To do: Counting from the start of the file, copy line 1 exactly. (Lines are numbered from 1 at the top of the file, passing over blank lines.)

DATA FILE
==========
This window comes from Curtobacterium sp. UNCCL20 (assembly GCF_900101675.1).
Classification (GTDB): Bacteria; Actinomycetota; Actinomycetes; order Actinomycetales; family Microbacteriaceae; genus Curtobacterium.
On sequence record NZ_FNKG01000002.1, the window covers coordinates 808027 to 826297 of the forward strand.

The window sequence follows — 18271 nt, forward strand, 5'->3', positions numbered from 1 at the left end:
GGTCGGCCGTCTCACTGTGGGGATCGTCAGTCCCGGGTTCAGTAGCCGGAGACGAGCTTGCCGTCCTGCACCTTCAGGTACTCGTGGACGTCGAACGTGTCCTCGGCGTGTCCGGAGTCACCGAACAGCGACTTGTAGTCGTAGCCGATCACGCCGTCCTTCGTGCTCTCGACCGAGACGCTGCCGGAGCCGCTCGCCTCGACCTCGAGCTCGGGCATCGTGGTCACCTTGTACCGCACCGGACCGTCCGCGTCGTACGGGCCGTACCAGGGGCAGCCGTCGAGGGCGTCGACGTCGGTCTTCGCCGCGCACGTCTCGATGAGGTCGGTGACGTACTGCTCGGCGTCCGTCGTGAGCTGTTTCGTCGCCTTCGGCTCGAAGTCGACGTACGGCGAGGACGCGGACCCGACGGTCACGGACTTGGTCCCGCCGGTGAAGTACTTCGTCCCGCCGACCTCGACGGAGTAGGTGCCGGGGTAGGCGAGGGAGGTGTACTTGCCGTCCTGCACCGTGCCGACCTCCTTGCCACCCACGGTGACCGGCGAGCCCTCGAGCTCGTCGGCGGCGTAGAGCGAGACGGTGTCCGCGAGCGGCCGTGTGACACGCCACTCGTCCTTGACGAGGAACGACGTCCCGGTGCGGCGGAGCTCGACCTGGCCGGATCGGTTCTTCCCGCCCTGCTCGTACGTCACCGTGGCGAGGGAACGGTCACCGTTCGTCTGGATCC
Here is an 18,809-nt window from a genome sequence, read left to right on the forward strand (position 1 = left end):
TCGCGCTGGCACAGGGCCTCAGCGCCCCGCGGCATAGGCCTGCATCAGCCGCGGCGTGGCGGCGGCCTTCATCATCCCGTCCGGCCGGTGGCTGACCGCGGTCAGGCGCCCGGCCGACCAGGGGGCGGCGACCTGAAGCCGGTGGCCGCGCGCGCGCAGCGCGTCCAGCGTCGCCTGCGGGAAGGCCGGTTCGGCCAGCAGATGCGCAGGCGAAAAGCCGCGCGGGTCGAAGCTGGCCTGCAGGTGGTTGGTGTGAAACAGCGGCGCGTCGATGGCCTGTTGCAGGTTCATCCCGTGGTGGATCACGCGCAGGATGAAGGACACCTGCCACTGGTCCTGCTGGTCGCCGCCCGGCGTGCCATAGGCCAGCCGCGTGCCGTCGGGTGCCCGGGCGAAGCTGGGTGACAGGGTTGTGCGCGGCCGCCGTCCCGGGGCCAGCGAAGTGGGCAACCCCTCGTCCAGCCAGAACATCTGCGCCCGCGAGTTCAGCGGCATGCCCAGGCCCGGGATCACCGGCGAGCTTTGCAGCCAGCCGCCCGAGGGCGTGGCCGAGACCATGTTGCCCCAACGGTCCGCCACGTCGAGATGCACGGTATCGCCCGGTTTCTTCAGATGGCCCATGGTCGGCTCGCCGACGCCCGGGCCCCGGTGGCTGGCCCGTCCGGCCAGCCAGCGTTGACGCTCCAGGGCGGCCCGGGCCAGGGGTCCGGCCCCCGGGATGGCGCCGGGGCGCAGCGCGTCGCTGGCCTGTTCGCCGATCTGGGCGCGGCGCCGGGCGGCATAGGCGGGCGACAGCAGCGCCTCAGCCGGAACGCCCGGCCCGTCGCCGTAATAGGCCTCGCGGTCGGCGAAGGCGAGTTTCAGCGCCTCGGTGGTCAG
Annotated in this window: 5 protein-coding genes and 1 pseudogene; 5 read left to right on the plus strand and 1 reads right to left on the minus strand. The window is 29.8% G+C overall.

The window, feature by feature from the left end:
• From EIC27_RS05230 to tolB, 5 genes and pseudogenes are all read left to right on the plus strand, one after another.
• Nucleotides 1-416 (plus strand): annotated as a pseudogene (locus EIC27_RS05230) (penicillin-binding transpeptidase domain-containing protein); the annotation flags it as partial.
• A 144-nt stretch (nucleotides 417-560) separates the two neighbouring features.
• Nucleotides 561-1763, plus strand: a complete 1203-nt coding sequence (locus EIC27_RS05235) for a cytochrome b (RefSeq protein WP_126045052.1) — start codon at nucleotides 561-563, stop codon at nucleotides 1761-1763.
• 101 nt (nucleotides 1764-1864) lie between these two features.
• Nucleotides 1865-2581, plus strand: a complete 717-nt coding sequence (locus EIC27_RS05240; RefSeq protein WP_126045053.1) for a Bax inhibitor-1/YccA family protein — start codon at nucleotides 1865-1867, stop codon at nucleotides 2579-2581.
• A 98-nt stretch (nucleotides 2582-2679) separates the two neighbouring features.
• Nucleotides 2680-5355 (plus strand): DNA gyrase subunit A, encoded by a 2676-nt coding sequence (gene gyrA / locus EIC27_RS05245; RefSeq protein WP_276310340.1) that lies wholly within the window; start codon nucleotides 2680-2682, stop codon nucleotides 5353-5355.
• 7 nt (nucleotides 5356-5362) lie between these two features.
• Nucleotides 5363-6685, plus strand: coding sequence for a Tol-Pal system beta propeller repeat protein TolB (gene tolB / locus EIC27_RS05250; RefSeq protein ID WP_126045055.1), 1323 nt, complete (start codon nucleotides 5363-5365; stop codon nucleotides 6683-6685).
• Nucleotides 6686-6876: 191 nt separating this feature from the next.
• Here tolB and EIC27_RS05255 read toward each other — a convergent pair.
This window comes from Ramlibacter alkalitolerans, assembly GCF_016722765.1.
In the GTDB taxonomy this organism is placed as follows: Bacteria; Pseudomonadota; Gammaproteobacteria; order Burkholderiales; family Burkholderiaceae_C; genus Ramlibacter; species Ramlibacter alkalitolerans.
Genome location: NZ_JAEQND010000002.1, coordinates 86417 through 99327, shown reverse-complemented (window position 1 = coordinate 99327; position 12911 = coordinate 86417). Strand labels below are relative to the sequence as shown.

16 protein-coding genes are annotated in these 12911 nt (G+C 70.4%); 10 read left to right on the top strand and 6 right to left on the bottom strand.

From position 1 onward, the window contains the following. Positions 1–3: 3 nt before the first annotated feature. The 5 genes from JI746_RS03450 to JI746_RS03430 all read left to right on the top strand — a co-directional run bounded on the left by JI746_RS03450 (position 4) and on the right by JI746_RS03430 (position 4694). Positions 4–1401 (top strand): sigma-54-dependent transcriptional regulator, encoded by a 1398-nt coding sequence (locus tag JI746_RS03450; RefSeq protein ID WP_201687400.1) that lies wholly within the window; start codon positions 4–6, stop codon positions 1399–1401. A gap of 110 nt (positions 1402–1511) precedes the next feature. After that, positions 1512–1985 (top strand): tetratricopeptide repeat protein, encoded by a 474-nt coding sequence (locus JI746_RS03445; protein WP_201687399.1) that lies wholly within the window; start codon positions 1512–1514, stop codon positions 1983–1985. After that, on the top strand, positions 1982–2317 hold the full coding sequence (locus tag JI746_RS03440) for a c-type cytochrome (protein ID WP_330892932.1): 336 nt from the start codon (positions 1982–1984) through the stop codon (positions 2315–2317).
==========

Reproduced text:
This window comes from Curtobacterium sp. UNCCL20 (assembly GCF_900101675.1).